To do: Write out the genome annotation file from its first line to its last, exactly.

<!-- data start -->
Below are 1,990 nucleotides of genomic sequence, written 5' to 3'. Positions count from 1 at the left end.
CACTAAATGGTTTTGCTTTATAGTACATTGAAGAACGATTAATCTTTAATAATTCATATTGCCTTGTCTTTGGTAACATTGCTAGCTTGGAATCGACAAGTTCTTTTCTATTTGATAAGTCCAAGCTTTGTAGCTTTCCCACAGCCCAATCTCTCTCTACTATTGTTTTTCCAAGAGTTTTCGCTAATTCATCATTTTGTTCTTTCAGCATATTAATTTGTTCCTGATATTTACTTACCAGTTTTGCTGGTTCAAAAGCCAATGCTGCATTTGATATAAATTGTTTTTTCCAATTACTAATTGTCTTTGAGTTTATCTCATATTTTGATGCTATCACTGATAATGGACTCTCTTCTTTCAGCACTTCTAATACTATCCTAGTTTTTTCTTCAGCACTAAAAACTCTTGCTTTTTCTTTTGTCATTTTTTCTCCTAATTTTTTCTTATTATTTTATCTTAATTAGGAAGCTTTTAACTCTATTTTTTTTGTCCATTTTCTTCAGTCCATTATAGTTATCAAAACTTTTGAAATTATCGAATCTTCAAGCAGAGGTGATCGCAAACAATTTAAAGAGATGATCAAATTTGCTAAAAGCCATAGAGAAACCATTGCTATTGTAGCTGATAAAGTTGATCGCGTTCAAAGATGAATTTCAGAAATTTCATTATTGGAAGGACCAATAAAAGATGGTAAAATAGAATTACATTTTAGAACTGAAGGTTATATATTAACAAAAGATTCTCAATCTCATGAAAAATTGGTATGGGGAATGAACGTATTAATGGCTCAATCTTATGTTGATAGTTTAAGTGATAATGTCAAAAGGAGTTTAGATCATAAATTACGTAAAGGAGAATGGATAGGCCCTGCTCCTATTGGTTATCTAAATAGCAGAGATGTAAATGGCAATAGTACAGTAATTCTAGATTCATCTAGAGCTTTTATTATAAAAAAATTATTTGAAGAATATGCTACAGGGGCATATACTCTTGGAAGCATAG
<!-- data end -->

Below are 1,990 nucleotides of genomic sequence, written 5' to 3'. Positions count from 1 at the left end.
CACTAAATGGTTTTGCTTTATAGTACATTGAAGAACGATTAATCTTTAATAATTCATATTGCCTTGTCTTTGGTAACATTGCTAGCTTGGAATCGACAAGTTCTTTTCTATTTGATAAGTCCAAGCTTTGTAGCTTTCCCACAGCCCAATCTCTCTCTACTATTGTTTTTCCAAGAGTTTTCGCTAATTCATCATTTTGTTCTTTCAGCATATTAATTTGTTCCTGATATTTACTTACCAGTTTTGCTGGTTCAAAAGCCAATGCTGCATTTGATATAAATTGTTTTTTCCAATTACTAATTGTCTTTGAGTTTATCTCATATTTTGATGCTATCACTGATAATGGACTCTCTTCTTTCAGCACTTCTAATACTATCCTAGTTTTTTCTTCAGCACTAAAAACTCTTGCTTTTTCTTTTGTCATTTTTTCTCCTAATTTTTTCTTATTATTTTATCTTAATTAGGAAGCTTTTAACTCTATTTTTTTTGTCCATTTTCTTCAGTCCATTATAGTTATCAAAACTTTTGAAATTATCGAATCTTCAAGCAGAGGTGATCGCAAACAATTTAAAGAGATGATCAAATTTGCTAAAAGCCATAGAGAAACCATTGCTATTGTAGCTGATAAAGTTGATCGCGTTCAAAGATGAATTTCAGAAATTTCATTATTGGAAGGACCAATAAAAGATGGTAAAATAGAATTACATTTTAGAACTGAAGGTTATATATTAACAAAAGATTCTCAATCTCATGAAAAATTGGTATGGGGAATGAACGTATTAATGGCTCAATCTTATGTTGATAGTTTAAGTGATAATGTCAAAAGGAGTTTAGATCATAAATTACGTAAAGGAGAATGGATAGGCCCTGCTCCTATTGGTTATCTAAATAGCAGAGATGTAAATGGCAATAGTACAGTAATTCTAGATTCATCTAGAGCTTTTATTATAAAAAAATTATTTGAAGAATATGCTACAGGGGCATATACTCTTGGAAGCATAG